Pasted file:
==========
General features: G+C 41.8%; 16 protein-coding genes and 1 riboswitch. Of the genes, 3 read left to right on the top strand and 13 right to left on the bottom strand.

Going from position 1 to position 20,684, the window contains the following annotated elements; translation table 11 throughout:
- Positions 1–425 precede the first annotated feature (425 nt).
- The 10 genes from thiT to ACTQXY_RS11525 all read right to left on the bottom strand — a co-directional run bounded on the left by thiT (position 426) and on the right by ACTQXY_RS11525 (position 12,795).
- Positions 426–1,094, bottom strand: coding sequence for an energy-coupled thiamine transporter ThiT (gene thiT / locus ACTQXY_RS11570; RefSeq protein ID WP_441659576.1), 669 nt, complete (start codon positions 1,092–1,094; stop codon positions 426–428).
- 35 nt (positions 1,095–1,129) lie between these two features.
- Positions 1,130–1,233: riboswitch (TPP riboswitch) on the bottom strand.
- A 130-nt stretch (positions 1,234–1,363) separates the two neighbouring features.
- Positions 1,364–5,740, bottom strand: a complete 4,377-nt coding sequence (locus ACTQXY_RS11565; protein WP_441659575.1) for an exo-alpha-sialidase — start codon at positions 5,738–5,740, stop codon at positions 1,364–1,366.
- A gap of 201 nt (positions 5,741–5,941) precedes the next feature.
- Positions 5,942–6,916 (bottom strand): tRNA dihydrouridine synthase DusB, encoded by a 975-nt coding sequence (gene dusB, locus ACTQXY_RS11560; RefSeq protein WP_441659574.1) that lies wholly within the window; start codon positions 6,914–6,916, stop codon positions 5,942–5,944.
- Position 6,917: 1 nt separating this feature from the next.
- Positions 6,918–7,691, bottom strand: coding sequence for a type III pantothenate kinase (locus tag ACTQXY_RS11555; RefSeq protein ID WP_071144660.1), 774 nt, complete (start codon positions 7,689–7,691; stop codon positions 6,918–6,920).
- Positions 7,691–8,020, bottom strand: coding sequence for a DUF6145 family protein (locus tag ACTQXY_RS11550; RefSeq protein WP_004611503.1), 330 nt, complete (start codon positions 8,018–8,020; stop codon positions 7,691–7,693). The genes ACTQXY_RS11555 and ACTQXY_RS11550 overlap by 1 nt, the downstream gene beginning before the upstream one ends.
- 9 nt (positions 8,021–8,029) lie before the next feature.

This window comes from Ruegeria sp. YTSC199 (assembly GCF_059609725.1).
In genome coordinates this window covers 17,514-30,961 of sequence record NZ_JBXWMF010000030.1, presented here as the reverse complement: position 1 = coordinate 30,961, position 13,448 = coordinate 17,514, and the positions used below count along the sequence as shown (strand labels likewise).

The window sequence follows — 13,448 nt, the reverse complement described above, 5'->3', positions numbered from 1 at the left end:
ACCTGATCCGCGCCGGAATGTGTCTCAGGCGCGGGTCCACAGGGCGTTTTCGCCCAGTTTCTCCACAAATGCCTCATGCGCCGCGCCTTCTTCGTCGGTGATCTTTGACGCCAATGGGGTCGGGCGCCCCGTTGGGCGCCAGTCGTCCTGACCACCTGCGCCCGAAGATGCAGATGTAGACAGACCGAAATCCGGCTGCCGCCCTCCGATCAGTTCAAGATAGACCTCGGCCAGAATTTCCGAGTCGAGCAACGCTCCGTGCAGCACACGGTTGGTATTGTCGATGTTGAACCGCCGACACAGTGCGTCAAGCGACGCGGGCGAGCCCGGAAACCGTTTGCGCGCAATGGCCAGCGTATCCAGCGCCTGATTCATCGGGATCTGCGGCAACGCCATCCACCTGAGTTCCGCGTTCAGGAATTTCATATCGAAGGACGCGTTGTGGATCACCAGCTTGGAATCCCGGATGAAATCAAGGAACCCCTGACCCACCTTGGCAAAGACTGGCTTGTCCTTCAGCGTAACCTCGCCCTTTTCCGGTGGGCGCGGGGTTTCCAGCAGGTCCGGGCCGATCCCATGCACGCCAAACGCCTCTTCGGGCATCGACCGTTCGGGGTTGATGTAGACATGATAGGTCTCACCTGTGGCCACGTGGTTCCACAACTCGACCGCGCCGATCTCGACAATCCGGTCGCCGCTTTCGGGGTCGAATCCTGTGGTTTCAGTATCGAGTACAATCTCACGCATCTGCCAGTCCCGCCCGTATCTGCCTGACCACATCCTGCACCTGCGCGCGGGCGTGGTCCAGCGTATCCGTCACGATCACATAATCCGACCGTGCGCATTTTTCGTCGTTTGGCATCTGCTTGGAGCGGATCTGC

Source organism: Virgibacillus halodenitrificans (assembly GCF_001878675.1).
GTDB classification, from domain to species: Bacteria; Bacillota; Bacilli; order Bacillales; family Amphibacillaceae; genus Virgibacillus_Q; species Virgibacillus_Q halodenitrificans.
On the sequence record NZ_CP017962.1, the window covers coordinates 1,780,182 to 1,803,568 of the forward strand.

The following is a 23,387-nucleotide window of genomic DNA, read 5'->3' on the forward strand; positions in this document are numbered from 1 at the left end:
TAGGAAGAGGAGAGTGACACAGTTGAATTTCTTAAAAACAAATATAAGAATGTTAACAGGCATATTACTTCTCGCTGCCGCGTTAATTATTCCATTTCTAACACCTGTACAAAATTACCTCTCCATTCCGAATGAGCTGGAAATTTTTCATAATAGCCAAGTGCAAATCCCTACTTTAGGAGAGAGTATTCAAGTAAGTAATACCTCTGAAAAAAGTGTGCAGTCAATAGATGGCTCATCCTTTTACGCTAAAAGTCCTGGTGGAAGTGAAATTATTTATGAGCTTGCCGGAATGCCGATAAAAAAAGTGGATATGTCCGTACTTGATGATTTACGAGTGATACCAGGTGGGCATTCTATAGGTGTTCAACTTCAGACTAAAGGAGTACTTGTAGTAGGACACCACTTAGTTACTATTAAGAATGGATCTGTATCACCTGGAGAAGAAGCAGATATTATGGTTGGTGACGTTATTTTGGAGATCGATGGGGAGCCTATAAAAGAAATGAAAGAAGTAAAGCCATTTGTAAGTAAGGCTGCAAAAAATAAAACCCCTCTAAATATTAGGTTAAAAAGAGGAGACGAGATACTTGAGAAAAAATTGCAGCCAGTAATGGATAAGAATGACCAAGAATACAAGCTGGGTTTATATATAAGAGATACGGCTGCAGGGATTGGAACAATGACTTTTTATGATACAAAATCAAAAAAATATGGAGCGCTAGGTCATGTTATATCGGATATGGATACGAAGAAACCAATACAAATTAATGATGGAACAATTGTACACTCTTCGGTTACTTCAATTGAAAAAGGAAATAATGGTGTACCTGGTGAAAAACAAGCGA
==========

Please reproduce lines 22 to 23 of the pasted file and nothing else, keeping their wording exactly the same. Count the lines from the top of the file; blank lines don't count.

On the sequence record NZ_CP017962.1, the window covers coordinates 1,780,182 to 1,803,568 of the forward strand.

The following is a 23,387-nucleotide window of genomic DNA, read 5'->3' on the forward strand; positions in this document are numbered from 1 at the left end: